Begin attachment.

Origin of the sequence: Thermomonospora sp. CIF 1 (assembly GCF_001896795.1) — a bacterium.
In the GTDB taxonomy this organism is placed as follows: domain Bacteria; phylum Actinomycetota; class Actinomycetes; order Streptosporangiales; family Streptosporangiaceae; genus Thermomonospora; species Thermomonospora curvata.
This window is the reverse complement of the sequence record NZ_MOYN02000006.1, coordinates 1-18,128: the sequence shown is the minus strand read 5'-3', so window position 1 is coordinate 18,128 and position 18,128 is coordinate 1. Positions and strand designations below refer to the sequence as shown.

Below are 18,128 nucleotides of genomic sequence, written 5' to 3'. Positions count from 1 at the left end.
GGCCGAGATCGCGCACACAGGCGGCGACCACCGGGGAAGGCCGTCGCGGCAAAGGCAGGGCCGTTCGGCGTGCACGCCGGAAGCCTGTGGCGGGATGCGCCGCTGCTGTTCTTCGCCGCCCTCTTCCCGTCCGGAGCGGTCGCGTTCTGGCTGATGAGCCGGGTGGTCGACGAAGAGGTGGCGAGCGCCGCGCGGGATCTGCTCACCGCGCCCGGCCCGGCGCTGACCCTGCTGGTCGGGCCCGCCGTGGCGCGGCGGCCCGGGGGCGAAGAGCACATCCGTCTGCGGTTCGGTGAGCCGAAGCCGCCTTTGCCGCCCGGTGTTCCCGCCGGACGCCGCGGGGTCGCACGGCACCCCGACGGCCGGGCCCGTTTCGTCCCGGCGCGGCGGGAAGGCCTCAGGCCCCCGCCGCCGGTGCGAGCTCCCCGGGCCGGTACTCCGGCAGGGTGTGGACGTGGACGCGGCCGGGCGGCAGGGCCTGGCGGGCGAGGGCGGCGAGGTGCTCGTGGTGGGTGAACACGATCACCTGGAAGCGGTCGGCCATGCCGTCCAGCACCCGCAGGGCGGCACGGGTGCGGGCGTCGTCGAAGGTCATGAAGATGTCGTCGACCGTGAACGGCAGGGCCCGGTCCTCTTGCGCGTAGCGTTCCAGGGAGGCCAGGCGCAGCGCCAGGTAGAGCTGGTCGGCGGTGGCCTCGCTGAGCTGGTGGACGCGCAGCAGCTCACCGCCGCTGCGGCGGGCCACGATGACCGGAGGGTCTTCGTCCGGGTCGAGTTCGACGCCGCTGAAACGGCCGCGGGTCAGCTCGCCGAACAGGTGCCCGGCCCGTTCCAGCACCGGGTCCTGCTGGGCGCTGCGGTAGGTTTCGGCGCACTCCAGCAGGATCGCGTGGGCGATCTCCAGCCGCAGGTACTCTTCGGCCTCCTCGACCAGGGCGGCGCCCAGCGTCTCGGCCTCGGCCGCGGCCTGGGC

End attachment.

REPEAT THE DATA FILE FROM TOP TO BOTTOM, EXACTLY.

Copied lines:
Origin of the sequence: Thermomonospora sp. CIF 1 (assembly GCF_001896795.1) — a bacterium.
In the GTDB taxonomy this organism is placed as follows: domain Bacteria; phylum Actinomycetota; class Actinomycetes; order Streptosporangiales; family Streptosporangiaceae; genus Thermomonospora; species Thermomonospora curvata.
This window is the reverse complement of the sequence record NZ_MOYN02000006.1, coordinates 1-18,128: the sequence shown is the minus strand read 5'-3', so window position 1 is coordinate 18,128 and position 18,128 is coordinate 1. Positions and strand designations below refer to the sequence as shown.

Below are 18,128 nucleotides of genomic sequence, written 5' to 3'. Positions count from 1 at the left end.
GGCCGAGATCGCGCACACAGGCGGCGACCACCGGGGAAGGCCGTCGCGGCAAAGGCAGGGCCGTTCGGCGTGCACGCCGGAAGCCTGTGGCGGGATGCGCCGCTGCTGTTCTTCGCCGCCCTCTTCCCGTCCGGAGCGGTCGCGTTCTGGCTGATGAGCCGGGTGGTCGACGAAGAGGTGGCGAGCGCCGCGCGGGATCTGCTCACCGCGCCCGGCCCGGCGCTGACCCTGCTGGTCGGGCCCGCCGTGGCGCGGCGGCCCGGGGGCGAAGAGCACATCCGTCTGCGGTTCGGTGAGCCGAAGCCGCCTTTGCCGCCCGGTGTTCCCGCCGGACGCCGCGGGGTCGCACGGCACCCCGACGGCCGGGCCCGTTTCGTCCCGGCGCGGCGGGAAGGCCTCAGGCCCCCGCCGCCGGTGCGAGCTCCCCGGGCCGGTACTCCGGCAGGGTGTGGACGTGGACGCGGCCGGGCGGCAGGGCCTGGCGGGCGAGGGCGGCGAGGTGCTCGTGGTGGGTGAACACGATCACCTGGAAGCGGTCGGCCATGCCGTCCAGCACCCGCAGGGCGGCACGGGTGCGGGCGTCGTCGAAGGTCATGAAGATGTCGTCGACCGTGAACGGCAGGGCCCGGTCCTCTTGCGCGTAGCGTTCCAGGGAGGCCAGGCGCAGCGCCAGGTAGAGCTGGTCGGCGGTGGCCTCGCTGAGCTGGTGGACGCGCAGCAGCTCACCGCCGCTGCGGCGGGCCACGATGACCGGAGGGTCTTCGTCCGGGTCGAGTTCGACGCCGCTGAAACGGCCGCGGGTCAGCTCGCCGAACAGGTGCCCGGCCCGTTCCAGCACCGGGTCCTGCTGGGCGCTGCGGTAGGTTTCGGCGCACTCCAGCAGGATCGCGTGGGCGATCTCCAGCCGCAGGTACTCTTCGGCCTCCTCGACCAGGGCGGCGCCCAGCGTCTCGGCCTCGGCCGCGGCCTGGGC